FYI: What happened to Hong Kong's Vietnamese refugee community?

Jon Gordon

From the 1970s, when the end of the Vietnam war first drove the country's citizens - fearful of the new Communist leadership - to flee for safer havens, through the 80s and the handover period, few issues ignited as much press coverage here as the massive flow of Vietnamese refugees, or 'boat people', to Hong Kong. Estimates vary but most sources agree that when migration peaked about 25 years ago, the city was playing home to 200,000 Vietnamese, with more than 300 arriving daily by 1989.

They were lured by Hong Kong's relative proximity and the city's decision to declare itself a 'port of first refuge', which in theory meant no one washing up on its shores would be turned away. The city also developed a reputation for its comparatively generous immigration policies. Refugees could take up to three months to organise resettlement with a third country. With Singapore, Malaysia and Thailand quickly moving to shut their doors to any refugee influx, Hong Kong became the only choice for Vietnamese determined to start a new life.

The pressures and controversies that the influx of migrants into Hong Kong produced have been well documented. From 1982, the government was forced to open purpose-built holding facilities, called 'closed' or 'transit' camps. Located in districts such as Sham Shui Po and Tuen Mun, the holding areas were rarely welcomed by local residents, who feared they could turn into breeding grounds for crime and disorder. These worries weren't misplaced; clan rivalries and overcrowding led to rioting and arson, resulting in fatalities.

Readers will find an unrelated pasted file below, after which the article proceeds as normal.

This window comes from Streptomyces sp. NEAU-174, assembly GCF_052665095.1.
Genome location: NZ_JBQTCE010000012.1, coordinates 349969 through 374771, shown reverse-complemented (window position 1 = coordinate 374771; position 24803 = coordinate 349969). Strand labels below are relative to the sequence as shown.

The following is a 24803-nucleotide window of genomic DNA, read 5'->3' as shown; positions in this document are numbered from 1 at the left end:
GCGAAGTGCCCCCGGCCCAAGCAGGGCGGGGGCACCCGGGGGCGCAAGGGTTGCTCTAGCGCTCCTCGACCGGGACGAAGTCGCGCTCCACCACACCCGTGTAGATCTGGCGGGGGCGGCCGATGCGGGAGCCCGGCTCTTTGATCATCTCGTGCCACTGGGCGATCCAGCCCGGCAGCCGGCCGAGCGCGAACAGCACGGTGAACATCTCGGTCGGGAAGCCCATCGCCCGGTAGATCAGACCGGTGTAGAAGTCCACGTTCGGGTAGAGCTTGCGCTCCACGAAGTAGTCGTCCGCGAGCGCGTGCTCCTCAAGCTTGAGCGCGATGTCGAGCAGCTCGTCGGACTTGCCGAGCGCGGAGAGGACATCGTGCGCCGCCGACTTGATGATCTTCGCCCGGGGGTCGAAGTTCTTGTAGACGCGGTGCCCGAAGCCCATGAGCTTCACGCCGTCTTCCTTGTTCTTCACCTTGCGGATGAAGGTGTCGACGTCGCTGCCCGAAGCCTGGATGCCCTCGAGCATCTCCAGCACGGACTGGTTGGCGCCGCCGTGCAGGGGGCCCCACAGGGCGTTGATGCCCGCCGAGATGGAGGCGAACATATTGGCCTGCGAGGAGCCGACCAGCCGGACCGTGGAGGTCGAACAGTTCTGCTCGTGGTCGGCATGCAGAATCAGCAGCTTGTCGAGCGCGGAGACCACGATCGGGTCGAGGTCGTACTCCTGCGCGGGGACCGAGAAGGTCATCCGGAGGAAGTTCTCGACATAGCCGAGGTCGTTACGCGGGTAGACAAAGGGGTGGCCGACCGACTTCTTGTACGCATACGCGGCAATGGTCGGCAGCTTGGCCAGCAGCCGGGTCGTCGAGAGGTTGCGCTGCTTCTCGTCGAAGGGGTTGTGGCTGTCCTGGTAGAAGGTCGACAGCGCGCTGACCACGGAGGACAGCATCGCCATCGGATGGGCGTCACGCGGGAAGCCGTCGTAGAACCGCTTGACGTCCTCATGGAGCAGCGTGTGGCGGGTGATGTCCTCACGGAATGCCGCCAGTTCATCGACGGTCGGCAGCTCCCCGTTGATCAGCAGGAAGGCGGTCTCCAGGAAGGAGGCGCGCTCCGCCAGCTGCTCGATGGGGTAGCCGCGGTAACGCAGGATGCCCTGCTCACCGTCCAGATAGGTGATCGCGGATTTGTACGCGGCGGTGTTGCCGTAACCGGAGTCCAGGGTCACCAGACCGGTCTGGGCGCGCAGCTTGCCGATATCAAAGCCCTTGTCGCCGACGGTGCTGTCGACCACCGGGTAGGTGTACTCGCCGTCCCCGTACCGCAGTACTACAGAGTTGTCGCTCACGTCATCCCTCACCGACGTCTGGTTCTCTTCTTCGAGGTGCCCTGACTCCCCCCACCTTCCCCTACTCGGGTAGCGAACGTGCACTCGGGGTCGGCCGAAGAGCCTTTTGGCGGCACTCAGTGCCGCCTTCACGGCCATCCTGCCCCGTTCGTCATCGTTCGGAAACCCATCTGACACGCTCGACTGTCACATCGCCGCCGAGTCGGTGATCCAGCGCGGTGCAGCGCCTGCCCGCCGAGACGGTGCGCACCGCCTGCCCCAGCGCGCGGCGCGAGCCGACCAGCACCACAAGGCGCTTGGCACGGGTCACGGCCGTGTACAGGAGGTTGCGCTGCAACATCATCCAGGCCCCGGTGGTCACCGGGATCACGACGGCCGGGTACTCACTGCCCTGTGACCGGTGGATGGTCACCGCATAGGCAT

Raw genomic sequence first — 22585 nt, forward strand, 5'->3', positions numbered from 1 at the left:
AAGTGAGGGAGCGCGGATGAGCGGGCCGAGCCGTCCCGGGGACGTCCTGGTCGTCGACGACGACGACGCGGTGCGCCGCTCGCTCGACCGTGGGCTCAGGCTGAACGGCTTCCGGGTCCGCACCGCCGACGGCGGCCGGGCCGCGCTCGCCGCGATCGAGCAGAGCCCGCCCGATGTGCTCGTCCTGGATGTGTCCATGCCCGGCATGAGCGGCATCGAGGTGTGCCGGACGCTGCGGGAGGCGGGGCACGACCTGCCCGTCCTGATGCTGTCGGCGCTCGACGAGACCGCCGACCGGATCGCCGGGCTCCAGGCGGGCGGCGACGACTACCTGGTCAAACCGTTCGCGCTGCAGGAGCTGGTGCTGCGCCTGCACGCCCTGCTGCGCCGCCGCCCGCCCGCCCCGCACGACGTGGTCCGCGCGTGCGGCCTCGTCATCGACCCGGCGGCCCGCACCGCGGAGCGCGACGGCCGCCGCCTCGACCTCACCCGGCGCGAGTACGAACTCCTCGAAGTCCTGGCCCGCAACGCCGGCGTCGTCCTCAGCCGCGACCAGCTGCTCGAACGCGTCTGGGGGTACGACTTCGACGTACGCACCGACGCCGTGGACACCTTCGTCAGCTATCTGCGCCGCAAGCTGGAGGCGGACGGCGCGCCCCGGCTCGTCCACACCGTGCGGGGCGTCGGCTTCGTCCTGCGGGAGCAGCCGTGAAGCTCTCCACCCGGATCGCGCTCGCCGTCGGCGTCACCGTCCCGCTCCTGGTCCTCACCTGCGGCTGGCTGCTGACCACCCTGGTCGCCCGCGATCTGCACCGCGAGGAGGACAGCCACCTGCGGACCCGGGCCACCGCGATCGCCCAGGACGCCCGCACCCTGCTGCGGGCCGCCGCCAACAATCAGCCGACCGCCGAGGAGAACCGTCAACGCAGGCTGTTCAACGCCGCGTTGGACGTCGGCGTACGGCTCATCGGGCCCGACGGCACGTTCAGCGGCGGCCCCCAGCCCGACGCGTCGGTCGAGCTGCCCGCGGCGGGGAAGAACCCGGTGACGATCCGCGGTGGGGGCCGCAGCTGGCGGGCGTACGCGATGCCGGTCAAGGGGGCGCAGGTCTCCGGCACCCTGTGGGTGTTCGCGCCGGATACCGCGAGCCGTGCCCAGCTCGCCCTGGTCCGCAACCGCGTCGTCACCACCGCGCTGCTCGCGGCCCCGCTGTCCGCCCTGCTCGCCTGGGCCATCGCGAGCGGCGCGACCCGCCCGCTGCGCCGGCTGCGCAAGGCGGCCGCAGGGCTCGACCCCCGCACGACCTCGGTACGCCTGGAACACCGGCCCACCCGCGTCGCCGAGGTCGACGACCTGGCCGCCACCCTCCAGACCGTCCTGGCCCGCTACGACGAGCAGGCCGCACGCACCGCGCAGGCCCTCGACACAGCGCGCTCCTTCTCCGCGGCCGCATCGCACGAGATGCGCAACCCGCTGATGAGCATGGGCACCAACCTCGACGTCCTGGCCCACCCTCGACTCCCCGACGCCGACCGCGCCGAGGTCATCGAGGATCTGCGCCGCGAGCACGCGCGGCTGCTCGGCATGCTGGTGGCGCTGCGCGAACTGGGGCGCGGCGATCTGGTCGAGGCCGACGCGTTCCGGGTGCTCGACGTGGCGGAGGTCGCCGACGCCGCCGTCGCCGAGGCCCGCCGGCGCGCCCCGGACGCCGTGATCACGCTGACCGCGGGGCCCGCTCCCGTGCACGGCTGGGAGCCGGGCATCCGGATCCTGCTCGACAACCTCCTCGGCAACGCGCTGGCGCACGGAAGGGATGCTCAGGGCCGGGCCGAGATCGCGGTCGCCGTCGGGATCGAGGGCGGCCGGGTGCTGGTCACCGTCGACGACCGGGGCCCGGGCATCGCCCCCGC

These days, it's almost as if the Vietnamese refugee situation never occurred - the migrants stopped coming, the camps vanished and any high-profile residency debates nowadays usually have to do with western nationals or mainlanders.

The final fate of the Vietnamese asylum seekers was sealed by a 'comprehensive plan of action' unveiled by the colonial government in 1988, which stated all boat people turning up after the middle of that year would be evaluated and targeted for repatriation to Vietnam. The government's 'voluntary' repatriation programme sent about 60,000 Vietnamese back to their native land from the late 80s until the handover in 1997. The Chinese government made it clear to the British it didn't want to inherit a refugee crisis.

The lion's share of Vietnamese who landed in Hong Kong managed to make their way to new lands soon after the western world had a change of heart and laid out the welcome mat. Nearly half of those who came here ended up in the United States, which took in about 500,000 Vietnamese from 1980 until the close of the millennium. Australia, Canada, France and Britain were also welcoming.

This still left close to 2,000 boat people who remained in Hong Kong in a state of legal limbo. Officially, the problem was resolved in 2000, when the last of Hong Kong's refugee camps, Pillar Point, closed and its 1,400 inhabitants were issued identity cards. But the saga is far from finished - the government is still in the process of recovering from the United Nations the almost HK$2 billion tab for handling the migrants.